IS this the end of the line for Roe v. Wade?
With the announcement Tuesday that the United States Supreme
Court will rule on a controversial Pennsylvania law limiting
abortion, abortion-rights advocates expect the worst for the
Ironically, the court's announcement came on the eve of
yesterday's 19th anniversary of the Supreme Court decision which
established a fundamental constitutional right to abortion. But
even though the court did not say if it would rule explicitly on
Roe, an expected decision to uphold the limits on abortion in
Pennsylvania would mean Roe is de facto overturned, say lawyers for
Planned Parenthood and the American Civil Liberties Union, which
represent the plaintiffs in the case. Not so, say others who argue
that there's plenty of room for the Supreme Court to rule narrowly
on the Pennsylvania law without reaching the larger issue of Roe.
"Roe v. Wade is now one of the most ambiguous terms in the
English language," says Walter Dellinger, a professor of
constitutional law at Duke University. Hewill file a "friend of the
court" brief in the case for abortion supporters in Congress.
Debate on the future of Roe is filled with semantic arguments.
What, for example, does the word "fundamental" mean when abortion
is described as a "fundamental right part of a right to privacy, as
it was in Justice Harry Blackmun's majority opinion in 1973?
"Fundamental rights," says Harvard law professor Laurence Tribe in
his 1990 book "Abortion: The Clash of Absolutes," are those that
"can be abridged by government only when demonstrably necessary to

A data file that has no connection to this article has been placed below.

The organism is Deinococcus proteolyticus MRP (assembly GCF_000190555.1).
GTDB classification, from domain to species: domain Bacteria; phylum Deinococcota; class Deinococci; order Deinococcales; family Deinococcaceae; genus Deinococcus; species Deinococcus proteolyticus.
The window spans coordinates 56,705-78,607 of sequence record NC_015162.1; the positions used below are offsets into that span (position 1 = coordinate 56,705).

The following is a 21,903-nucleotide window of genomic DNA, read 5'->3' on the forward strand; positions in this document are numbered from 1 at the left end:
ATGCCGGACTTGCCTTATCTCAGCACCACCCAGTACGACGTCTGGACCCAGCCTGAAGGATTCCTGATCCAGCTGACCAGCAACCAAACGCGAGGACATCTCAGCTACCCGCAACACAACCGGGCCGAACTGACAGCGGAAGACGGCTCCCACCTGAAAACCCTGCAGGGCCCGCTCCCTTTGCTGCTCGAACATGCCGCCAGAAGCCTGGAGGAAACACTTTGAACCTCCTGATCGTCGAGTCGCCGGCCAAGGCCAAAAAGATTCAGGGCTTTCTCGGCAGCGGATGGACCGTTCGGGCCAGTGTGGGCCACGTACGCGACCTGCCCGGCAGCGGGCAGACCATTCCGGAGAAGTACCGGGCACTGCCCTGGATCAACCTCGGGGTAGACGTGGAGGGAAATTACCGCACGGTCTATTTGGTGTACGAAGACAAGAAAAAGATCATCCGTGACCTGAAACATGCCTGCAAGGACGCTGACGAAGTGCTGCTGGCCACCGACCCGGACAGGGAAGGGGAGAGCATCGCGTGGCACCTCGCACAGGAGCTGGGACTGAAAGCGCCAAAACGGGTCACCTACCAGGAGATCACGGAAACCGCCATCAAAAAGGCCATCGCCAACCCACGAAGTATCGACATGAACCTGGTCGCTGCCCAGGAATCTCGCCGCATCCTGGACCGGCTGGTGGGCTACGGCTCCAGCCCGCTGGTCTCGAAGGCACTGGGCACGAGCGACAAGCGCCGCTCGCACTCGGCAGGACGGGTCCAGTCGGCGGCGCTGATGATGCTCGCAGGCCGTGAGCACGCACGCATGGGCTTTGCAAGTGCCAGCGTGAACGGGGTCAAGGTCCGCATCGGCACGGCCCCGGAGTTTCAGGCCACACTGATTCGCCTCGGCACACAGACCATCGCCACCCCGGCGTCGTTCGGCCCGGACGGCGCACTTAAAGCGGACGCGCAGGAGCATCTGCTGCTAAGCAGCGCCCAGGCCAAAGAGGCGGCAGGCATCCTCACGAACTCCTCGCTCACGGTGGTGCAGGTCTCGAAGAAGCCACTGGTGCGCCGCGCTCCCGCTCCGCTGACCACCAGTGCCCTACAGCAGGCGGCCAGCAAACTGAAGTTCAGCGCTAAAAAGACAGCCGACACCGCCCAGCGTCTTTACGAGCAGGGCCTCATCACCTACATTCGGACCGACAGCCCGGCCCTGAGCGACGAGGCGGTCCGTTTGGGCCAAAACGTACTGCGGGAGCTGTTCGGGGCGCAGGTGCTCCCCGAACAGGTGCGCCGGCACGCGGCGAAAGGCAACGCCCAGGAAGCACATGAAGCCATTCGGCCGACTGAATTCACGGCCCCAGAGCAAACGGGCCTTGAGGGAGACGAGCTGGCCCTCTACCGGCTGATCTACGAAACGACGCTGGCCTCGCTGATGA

achieve a 'compelling' objective."
The question, then, is what constitutes a "compelling" objective
in the case of abortion.
"There are two competing concepts here," says law professor
Michael Gerhardt of the College of William and Mary. "Fundamental
rights are competing with compelling state interests. The
definition of the word 'fundamental' is key."
In 1989, the Supreme Court ended 16 years of judicial restraint
on abortion by allowing the state of Missouri to impose certain
regulations on abortion in the ruling Webster v. Reproductive
Though five of the nine justices upheld the Missouri
regulations, one of them, Justice Sandra Day O'Connor, upheld them
without concluding that Roe should be overruled. So Roe remained in
effect. But the ruling sent a signal to all state legislatures that
Roe was no longer an absolute shield.
Since then, two new justices selected for their conservative
views, David Souter and Clarence Thomas, have replaced two liberals
on the bench. Thus, the court appears more poised than ever to
further Roe's demise.
The Pennsylvania law contains several provisions, which are
waived in cases of medical emergency:
* Women seeking abortion must be presented with information
describing the procedure and alternatives. …